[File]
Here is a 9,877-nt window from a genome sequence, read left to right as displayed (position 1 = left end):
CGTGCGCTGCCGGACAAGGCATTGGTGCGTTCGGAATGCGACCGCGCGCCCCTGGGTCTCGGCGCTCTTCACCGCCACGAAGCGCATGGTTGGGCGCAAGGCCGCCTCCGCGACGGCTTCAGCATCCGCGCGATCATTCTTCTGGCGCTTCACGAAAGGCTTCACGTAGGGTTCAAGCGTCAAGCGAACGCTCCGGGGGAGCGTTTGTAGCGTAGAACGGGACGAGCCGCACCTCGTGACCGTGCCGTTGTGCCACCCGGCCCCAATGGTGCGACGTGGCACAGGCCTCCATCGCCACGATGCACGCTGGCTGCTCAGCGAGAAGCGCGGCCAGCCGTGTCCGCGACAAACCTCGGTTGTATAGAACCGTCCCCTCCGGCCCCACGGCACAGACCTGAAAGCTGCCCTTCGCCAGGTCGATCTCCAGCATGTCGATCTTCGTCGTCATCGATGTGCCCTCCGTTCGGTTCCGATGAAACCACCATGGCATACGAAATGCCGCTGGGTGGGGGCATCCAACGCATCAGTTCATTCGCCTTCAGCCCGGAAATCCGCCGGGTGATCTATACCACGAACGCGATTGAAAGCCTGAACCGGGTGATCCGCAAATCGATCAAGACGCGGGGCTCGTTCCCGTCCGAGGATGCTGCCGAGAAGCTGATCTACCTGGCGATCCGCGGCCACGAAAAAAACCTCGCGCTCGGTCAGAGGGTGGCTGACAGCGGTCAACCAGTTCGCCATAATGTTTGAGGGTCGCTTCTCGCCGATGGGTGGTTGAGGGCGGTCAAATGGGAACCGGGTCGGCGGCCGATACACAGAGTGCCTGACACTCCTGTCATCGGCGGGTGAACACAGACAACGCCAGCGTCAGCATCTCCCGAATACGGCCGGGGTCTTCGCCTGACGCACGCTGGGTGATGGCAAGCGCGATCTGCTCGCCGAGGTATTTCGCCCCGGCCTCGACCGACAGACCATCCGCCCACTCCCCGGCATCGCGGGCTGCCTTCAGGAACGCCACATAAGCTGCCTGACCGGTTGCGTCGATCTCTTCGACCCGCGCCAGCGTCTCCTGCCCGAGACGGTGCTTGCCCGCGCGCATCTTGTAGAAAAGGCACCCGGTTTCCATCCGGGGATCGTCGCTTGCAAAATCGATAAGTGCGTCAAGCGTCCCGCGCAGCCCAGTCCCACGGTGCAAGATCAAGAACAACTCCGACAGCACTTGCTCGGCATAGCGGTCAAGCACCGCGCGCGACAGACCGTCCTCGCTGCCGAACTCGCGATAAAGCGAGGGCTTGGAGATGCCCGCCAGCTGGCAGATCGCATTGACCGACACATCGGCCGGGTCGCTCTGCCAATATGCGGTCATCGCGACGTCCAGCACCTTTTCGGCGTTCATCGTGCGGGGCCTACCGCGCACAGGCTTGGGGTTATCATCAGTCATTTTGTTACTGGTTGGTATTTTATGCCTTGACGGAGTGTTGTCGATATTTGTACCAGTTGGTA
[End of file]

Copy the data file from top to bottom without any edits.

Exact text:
Here is a 9,877-nt window from a genome sequence, read left to right as displayed (position 1 = left end):
CGTGCGCTGCCGGACAAGGCATTGGTGCGTTCGGAATGCGACCGCGCGCCCCTGGGTCTCGGCGCTCTTCACCGCCACGAAGCGCATGGTTGGGCGCAAGGCCGCCTCCGCGACGGCTTCAGCATCCGCGCGATCATTCTTCTGGCGCTTCACGAAAGGCTTCACGTAGGGTTCAAGCGTCAAGCGAACGCTCCGGGGGAGCGTTTGTAGCGTAGAACGGGACGAGCCGCACCTCGTGACCGTGCCGTTGTGCCACCCGGCCCCAATGGTGCGACGTGGCACAGGCCTCCATCGCCACGATGCACGCTGGCTGCTCAGCGAGAAGCGCGGCCAGCCGTGTCCGCGACAAACCTCGGTTGTATAGAACCGTCCCCTCCGGCCCCACGGCACAGACCTGAAAGCTGCCCTTCGCCAGGTCGATCTCCAGCATGTCGATCTTCGTCGTCATCGATGTGCCCTCCGTTCGGTTCCGATGAAACCACCATGGCATACGAAATGCCGCTGGGTGGGGGCATCCAACGCATCAGTTCATTCGCCTTCAGCCCGGAAATCCGCCGGGTGATCTATACCACGAACGCGATTGAAAGCCTGAACCGGGTGATCCGCAAATCGATCAAGACGCGGGGCTCGTTCCCGTCCGAGGATGCTGCCGAGAAGCTGATCTACCTGGCGATCCGCGGCCACGAAAAAAACCTCGCGCTCGGTCAGAGGGTGGCTGACAGCGGTCAACCAGTTCGCCATAATGTTTGAGGGTCGCTTCTCGCCGATGGGTGGTTGAGGGCGGTCAAATGGGAACCGGGTCGGCGGCCGATACACAGAGTGCCTGACACTCCTGTCATCGGCGGGTGAACACAGACAACGCCAGCGTCAGCATCTCCCGAATACGGCCGGGGTCTTCGCCTGACGCACGCTGGGTGATGGCAAGCGCGATCTGCTCGCCGAGGTATTTCGCCCCGGCCTCGACCGACAGACCATCCGCCCACTCCCCGGCATCGCGGGCTGCCTTCAGGAACGCCACATAAGCTGCCTGACCGGTTGCGTCGATCTCTTCGACCCGCGCCAGCGTCTCCTGCCCGAGACGGTGCTTGCCCGCGCGCATCTTGTAGAAAAGGCACCCGGTTTCCATCCGGGGATCGTCGCTTGCAAAATCGATAAGTGCGTCAAGCGTCCCGCGCAGCCCAGTCCCACGGTGCAAGATCAAGAACAACTCCGACAGCACTTGCTCGGCATAGCGGTCAAGCACCGCGCGCGACAGACCGTCCTCGCTGCCGAACTCGCGATAAAGCGAGGGCTTGGAGATGCCCGCCAGCTGGCAGATCGCATTGACCGACACATCGGCCGGGTCGCTCTGCCAATATGCGGTCATCGCGACGTCCAGCACCTTTTCGGCGTTCATCGTGCGGGGCCTACCGCGCACAGGCTTGGGGTTATCATCAGTCATTTTGTTACTGGTTGGTATTTTATGCCTTGACGGAGTGTTGTCGATATTTGTACCAGTTGGTA